- By capturing rainwater, you’re supporting healthy moisture levels around your home’s foundation. This can be especially beneficial during periods of flooding.
- It’s also important to consider that as drought will be something that we’re going to face more often, so too are water restrictions. Rain barrels provide a reserve of water that could come in handy when restrictions mean that you’re not permitted to water your garden or wash your car.
Best Practices for Using a Rain Barrel
It’s important to remember that any surface used for harvesting rainwater might be prone to environmental pollutants or bacteria from animals and birds. It may also pick up any chemicals that were used to treat your roof. This is why harvested rainwater isn’t recommended for drinking, and it’s also something to keep in mind when using it to water edible plants.
While completed studies are scarce, evidence suggests that pollutants like cadmium, lead, and bacteria are typically found only in small quantities—meaning that harvested rainwater can be safely applied to vegetable/herb gardens.
However, there are still some steps that can be taken to make harvested rainwater even safer:
- Certain roof types pose additional risk, and might want to be avoided. Treated wood-shake roofs posed a higher risk of pollution. Roofs treated with toxic chemicals to prevent rot, algae, and moss were also associated with potentially dangerous rainwater, as well as those made with zinc strips or copper components.
As you can probably assume, it’s not recommended to capture rainwater from roofs that contain asbestos either.
- Wait until the second flush. After a heavy rain (and especially following a dry spell), any accumulated pollution might end up in the collected rain water. In this case, consider not collecting it and wait until the next big rain event.
- Add bleach to kill bacteria. If you’re concerned about the risk of bacteria, you can add unscented chlorine bleach to a 55-gallon water tank. Allow 24 hours to pass so that the chlorine can dissipate. Then it can be applied to your garden.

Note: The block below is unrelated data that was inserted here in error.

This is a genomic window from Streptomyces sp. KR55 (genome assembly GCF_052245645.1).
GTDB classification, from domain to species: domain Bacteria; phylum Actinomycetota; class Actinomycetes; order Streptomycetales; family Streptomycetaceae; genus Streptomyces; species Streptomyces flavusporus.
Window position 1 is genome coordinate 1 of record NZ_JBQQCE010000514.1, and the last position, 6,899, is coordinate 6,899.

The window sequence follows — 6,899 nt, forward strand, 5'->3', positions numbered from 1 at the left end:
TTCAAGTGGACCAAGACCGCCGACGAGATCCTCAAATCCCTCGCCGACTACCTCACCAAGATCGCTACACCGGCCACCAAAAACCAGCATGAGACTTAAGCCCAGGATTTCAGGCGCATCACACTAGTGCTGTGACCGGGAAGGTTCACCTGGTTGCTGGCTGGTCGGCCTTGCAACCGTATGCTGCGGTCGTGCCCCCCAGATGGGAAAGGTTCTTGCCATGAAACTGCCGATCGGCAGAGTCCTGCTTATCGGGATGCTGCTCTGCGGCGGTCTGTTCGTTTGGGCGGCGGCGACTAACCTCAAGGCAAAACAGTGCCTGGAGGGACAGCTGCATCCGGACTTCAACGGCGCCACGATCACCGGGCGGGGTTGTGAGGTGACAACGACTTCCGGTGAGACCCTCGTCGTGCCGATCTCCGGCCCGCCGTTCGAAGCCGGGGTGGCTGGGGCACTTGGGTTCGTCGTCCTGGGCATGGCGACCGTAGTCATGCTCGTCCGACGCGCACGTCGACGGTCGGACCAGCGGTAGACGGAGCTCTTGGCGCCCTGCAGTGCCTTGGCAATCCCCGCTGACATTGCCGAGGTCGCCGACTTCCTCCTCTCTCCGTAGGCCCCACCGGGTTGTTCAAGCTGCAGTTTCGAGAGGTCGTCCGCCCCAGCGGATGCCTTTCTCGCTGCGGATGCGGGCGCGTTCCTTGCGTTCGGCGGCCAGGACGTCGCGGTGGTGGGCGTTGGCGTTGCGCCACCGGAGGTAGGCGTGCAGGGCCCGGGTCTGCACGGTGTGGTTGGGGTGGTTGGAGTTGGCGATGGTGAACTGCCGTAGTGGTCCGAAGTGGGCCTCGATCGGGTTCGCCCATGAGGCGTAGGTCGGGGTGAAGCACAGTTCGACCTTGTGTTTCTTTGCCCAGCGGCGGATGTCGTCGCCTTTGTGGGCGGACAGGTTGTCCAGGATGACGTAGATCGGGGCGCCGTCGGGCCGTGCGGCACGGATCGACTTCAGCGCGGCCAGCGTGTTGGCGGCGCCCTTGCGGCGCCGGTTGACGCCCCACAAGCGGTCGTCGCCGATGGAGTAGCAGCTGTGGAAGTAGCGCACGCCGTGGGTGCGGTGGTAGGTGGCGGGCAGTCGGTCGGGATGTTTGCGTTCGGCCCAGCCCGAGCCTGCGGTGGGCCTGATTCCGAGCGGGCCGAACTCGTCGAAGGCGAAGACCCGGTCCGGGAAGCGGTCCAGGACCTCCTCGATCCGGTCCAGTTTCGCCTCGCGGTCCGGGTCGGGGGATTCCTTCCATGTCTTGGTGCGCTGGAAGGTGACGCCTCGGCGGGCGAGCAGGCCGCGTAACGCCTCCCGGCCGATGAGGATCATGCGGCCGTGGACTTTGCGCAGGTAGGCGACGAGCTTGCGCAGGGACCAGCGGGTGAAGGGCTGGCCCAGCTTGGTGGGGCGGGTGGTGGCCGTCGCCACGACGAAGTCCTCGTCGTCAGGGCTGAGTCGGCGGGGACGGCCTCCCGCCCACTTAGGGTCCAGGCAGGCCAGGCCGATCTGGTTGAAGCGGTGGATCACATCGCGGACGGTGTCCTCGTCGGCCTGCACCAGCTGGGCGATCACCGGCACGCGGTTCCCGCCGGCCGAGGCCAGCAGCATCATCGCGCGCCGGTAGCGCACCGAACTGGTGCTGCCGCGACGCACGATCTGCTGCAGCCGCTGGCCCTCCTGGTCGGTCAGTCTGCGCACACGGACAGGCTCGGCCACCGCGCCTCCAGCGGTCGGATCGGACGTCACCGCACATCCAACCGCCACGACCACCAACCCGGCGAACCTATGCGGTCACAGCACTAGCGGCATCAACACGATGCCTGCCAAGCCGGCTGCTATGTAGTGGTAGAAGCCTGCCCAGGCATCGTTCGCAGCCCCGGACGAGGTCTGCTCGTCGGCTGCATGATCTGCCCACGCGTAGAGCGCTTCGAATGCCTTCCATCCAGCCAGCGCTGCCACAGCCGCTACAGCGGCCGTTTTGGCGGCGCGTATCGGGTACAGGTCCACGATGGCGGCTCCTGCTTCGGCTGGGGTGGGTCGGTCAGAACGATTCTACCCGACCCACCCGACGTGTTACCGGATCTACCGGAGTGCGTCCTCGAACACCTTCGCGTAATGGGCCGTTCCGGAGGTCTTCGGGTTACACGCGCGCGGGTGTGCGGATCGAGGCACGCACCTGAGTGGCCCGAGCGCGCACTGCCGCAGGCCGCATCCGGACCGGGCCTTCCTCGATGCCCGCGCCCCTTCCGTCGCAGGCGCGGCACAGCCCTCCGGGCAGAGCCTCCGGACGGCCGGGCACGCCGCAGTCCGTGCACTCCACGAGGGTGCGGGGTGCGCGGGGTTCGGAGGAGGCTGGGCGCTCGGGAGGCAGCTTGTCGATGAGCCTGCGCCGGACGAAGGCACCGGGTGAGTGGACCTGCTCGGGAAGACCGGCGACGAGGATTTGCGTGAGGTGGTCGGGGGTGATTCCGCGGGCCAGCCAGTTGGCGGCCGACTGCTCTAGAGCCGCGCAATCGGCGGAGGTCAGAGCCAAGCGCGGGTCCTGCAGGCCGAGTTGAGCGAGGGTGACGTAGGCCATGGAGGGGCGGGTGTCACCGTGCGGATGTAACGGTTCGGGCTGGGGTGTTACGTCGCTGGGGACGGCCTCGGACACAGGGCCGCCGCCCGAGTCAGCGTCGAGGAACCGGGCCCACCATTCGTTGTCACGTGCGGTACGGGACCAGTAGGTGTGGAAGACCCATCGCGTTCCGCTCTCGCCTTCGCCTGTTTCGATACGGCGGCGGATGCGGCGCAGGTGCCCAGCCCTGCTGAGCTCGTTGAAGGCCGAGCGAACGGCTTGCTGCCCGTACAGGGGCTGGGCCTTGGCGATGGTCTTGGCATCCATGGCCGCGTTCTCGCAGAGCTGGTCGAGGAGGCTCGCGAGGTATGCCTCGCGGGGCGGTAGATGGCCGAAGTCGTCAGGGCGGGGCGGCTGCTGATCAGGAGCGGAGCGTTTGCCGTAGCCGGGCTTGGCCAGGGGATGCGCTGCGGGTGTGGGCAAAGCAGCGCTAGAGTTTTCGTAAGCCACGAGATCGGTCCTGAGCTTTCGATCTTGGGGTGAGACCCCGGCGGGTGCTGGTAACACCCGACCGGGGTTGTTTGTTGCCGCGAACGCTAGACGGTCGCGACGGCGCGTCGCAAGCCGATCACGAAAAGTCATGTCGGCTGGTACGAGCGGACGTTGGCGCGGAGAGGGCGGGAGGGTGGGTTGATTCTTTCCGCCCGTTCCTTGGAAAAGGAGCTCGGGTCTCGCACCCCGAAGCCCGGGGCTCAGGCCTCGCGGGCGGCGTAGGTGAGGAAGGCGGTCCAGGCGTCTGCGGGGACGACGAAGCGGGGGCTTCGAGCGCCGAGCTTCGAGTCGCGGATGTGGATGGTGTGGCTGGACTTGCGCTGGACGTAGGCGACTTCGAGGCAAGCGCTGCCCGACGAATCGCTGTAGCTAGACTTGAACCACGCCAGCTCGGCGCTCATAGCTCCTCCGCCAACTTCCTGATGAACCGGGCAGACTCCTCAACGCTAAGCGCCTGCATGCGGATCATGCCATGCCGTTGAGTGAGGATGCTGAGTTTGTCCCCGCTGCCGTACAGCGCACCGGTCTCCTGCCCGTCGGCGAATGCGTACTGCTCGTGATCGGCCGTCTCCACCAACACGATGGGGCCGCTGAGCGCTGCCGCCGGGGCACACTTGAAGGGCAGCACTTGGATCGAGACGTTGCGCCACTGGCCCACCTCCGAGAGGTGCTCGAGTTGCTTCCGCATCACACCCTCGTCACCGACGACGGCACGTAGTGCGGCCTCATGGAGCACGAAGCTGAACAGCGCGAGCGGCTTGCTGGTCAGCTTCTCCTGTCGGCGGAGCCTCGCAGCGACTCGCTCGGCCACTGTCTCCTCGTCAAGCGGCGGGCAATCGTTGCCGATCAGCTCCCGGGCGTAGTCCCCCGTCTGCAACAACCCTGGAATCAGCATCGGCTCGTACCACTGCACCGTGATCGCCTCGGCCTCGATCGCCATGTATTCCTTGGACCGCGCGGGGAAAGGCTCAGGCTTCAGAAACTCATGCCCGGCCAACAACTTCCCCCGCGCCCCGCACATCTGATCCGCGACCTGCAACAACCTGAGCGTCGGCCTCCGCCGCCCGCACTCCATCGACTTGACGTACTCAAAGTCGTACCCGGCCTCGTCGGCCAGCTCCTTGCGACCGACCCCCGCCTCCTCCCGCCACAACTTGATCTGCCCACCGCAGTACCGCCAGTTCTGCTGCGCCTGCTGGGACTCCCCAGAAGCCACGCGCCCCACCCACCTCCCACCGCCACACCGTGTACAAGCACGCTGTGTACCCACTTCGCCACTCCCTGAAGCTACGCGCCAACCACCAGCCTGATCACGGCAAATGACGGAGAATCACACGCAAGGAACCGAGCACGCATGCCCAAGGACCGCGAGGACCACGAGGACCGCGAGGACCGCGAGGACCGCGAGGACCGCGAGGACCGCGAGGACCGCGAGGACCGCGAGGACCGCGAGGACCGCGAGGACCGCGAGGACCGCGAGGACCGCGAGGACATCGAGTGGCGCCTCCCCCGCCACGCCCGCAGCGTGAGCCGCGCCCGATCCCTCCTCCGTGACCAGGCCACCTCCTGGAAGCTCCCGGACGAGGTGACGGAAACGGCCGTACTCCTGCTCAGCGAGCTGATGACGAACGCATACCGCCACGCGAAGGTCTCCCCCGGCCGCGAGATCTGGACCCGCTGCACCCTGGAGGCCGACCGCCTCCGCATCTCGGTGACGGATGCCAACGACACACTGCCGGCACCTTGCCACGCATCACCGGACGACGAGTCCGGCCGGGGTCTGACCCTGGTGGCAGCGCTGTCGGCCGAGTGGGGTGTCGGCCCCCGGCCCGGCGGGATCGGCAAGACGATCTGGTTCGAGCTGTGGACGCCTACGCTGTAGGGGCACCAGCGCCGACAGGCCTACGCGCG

- Apply the water in the safest manner. Soil can act as an additional level of filtration. That said, it’s best to water close to any edible plants, as opposed to directly on them. The water will likely still reach the roots, but microorganisms will help to clean it first.
- Keep your rain barrel clean. It’s helpful to use a screen to keep out debris and a tight connection at the entry point to prevent mosquitos or algae buildup.
Every once in a while, it’s also good to use a cleaning solution to support your barrel’s hygiene. This could be either a bleach solution OR ¼ cup castile soap and ¼ cup vinegar for every five gallons of water. Rinse with clean water afterwards.
Bear in mind that even contaminated water can still be used to water lawns and non-edible gardens.
Rain Barrels: An Essential Tool for a Warming Climate
While we often don’t think of it as such, water is a finite resource. Unless you live in an arid area prone to drought, it may seem like our taps can provide unlimited H2O. This is certainly not the case, and given that our global population (and everything we need to survive) requires water, adopting conservation practices is a very important environmental effort.
It’s also one of the easiest! A rain barrel can be purchased for well under $100, can be installed in around 30 minutes, and can provide your garden with eco-friendly hydration. Rain barrel benefits are too numerous to ignore, so we hope this article inspired you to install one today!